PMCA’s 74th Annual Production Conference will be held at the Lancaster Marriott at Penn Square and Lancaster County Convention Center Lancaster, PA. from Monday, April 20 through Wednesday, April 22, 2020.

The PMCA conference is recognized worldwide as a premier technical conference with highly skilled and experienced experts leading all presentations. The program will include live demos, audience tasting samples, a supplier exhibition and plenty of networking opportunities.

PMCA adds two new events this year

PMCA understands how important it is for attendees to get value from travel opportunities. Attendees want to make connections, learn about topics of most interest to them and grow their knowledge and career. So, this year the Program Committee added two more activities to enhance the conference experience.

Supplier Speed Networking

This year, conference attendees can book one-on-one time with supplier companies registered for PMCA Supplier Speed Networking. This new event is a complement to the regular Supplier Show being held Monday, April 20, 2020. Supplier Speed Networking will run Tuesday, April 21, 2020 from 8:30 a.m. to 5 p.m. in the Commons on Vine room on the lower level of the convention center. Exhibitors can reserve a table for the event and attendees can make appointments with participating companies by contacting the PMCA office or visiting the website.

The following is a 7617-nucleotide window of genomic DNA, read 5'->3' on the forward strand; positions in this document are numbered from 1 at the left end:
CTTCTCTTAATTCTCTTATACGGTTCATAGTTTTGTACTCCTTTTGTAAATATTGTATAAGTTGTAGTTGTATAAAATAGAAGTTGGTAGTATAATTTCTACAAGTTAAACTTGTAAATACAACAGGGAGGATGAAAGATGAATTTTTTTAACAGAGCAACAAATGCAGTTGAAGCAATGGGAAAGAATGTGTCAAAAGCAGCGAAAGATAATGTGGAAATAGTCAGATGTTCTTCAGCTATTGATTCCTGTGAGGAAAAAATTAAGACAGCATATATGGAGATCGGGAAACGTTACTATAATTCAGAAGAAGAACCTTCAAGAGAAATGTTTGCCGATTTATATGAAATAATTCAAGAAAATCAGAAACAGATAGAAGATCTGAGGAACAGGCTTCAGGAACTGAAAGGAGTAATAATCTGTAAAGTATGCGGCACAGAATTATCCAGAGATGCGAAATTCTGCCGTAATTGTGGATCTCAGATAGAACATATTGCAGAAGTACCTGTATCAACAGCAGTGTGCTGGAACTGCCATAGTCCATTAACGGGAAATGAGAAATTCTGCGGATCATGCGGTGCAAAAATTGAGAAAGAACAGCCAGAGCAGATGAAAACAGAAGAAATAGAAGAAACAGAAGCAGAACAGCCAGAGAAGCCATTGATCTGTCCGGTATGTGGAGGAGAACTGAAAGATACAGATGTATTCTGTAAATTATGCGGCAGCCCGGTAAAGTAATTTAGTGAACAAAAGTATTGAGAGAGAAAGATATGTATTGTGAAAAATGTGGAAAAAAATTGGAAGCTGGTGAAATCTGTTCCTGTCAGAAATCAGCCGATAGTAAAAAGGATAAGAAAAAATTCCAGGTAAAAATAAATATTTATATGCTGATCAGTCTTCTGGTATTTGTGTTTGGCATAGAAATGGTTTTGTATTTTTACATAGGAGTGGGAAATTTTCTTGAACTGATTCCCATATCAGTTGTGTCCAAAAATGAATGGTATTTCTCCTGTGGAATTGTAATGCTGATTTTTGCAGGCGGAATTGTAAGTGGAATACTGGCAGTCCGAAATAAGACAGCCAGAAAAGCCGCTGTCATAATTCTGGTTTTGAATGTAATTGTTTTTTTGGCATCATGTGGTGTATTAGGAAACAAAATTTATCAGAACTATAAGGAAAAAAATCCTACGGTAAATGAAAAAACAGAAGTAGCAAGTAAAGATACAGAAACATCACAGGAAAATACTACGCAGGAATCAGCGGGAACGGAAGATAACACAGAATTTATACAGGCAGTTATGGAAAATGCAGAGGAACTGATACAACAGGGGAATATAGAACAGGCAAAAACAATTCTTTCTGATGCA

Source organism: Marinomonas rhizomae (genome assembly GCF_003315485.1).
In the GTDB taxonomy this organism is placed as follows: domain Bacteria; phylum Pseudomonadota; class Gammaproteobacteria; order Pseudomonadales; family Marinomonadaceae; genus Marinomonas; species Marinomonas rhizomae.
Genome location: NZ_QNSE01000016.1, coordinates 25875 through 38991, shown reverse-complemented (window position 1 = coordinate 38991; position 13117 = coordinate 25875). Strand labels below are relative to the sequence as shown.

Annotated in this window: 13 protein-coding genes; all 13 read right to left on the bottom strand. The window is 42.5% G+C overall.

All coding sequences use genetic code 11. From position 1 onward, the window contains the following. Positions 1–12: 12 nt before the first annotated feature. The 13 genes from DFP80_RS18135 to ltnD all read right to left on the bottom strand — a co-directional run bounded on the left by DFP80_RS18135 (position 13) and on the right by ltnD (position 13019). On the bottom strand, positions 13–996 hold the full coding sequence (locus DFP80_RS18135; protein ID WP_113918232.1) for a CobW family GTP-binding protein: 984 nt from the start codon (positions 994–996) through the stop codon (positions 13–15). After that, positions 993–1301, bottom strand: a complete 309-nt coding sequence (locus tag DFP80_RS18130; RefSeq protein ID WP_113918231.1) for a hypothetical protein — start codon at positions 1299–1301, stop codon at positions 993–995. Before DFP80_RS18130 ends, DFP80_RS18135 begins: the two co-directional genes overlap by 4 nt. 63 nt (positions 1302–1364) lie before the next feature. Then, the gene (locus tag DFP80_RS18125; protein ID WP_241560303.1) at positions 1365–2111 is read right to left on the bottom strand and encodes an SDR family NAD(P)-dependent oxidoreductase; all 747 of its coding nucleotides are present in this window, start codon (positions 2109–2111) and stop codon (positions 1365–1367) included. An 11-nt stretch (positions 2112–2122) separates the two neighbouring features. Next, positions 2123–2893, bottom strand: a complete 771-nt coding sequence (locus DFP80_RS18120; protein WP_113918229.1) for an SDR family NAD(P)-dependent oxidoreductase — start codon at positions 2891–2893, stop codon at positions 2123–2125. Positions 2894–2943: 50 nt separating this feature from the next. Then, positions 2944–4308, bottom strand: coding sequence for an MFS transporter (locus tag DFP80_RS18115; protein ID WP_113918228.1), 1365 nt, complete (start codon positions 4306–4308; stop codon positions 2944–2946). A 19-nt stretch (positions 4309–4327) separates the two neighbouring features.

Breakout Sessions

Now, attendees at the production conference can choose topics in which they are most interested Tuesday afternoon. PMCA will host nine breakout sessions (two will be repeated), providing attendees the opportunity to learn from session leaders and share ideas with others on similar areas of interest. A schedule of breakouts will be available to all attendees and advance sign-up is not required.

Monday Morning - April 20, 2020

PMCA Student Outreach Committee Update

Carly Meck, R&D Scientist, Blommer Chocolate Company              

The Student Outreach committee chair will provide current highlights of the program and introduce this year’s student participants.

Beyond the Basics Seminar: Centers for Chocolates: Almost Everything You Need to Know

This Beyond the Basics seminar will take attendees on a deeper dive into this important aspect of confectionery. The half-day seminar will feature presentations from experienced industry professionals accompanied by video, live demonstrations and audience tasting samples.

Session Moderator: Nico Tomaselli, Director of R&D, Lindt & Sprüngli USA

Truffles, Centers & Applications

Peter Lind, Innovation & New Product Manager, Lake Champlain Chocolates

This presentation will discuss traditional as well as extended shelf life for truffle-type products from a manufacturer’s R&D perspective. We’ll look at considerations when developing a new flavor of truffle as well as scale-up from benchtop to production. Applications will also be addressed.

Fat-Based Confectionery Fillings

Jeffrey Fine, Technical Consultant, AAK